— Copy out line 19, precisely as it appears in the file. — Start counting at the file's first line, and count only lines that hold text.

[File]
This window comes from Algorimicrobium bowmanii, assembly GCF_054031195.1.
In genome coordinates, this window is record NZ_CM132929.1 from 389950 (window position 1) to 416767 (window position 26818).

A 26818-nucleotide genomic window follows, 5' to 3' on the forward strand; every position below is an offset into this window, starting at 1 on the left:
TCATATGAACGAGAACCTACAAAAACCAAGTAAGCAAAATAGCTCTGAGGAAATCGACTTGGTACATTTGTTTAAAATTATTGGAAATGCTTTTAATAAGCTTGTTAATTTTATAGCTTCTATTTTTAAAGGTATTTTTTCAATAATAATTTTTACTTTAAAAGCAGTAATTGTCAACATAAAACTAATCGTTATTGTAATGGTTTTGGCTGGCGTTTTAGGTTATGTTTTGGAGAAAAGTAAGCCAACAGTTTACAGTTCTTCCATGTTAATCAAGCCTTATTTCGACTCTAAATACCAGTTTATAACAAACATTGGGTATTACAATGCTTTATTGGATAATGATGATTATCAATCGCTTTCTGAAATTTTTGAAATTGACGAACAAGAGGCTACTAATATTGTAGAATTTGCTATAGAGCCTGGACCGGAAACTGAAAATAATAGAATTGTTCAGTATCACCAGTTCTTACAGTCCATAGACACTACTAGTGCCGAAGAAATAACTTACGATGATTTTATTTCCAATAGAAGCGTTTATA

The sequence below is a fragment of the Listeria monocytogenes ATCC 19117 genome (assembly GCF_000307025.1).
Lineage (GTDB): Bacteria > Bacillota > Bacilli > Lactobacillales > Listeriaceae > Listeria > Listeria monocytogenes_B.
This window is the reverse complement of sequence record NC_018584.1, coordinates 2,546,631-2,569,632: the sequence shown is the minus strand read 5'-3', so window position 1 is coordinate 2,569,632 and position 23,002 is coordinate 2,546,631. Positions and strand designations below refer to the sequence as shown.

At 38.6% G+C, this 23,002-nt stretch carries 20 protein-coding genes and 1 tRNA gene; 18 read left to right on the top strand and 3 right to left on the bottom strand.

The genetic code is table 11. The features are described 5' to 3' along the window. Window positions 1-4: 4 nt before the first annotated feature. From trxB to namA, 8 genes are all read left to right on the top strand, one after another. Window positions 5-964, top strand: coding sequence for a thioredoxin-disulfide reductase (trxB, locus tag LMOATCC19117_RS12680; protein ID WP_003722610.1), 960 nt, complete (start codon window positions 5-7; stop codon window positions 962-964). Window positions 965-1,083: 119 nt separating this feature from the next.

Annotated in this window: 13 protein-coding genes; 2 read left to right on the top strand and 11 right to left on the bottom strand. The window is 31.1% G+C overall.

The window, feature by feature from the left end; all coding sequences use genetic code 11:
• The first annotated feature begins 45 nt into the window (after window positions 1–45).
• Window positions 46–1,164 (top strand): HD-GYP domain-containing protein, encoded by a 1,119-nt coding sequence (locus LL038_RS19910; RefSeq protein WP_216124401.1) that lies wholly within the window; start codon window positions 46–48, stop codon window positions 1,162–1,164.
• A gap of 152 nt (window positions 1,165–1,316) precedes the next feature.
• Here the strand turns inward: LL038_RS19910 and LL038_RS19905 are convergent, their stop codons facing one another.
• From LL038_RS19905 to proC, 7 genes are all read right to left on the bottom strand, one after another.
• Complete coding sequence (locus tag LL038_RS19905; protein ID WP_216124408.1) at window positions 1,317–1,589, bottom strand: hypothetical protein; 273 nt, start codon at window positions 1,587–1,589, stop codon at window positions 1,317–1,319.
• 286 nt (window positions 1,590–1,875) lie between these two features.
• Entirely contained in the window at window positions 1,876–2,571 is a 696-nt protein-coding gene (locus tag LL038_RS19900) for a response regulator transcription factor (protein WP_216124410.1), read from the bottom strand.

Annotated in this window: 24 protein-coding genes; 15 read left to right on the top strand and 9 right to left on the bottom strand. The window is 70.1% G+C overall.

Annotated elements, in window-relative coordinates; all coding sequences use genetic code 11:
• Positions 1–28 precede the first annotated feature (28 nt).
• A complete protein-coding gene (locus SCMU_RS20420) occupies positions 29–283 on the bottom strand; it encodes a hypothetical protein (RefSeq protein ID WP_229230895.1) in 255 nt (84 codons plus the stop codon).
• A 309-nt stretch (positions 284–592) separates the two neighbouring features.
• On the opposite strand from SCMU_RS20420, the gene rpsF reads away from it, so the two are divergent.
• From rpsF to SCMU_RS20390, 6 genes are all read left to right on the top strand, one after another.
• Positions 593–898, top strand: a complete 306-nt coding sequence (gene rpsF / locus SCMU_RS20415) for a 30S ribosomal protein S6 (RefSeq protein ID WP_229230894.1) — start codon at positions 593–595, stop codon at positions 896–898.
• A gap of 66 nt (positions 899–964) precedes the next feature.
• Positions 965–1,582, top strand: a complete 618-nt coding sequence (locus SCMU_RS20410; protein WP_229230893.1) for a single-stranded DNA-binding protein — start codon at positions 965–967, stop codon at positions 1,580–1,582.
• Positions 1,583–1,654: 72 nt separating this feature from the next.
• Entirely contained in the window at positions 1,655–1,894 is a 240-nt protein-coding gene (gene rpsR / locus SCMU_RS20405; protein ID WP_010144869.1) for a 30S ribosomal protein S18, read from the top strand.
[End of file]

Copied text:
• Entirely contained in the window at window positions 1,876–2,571 is a 696-nt protein-coding gene (locus tag LL038_RS19900) for a response regulator transcription factor (protein WP_216124410.1), read from the bottom strand.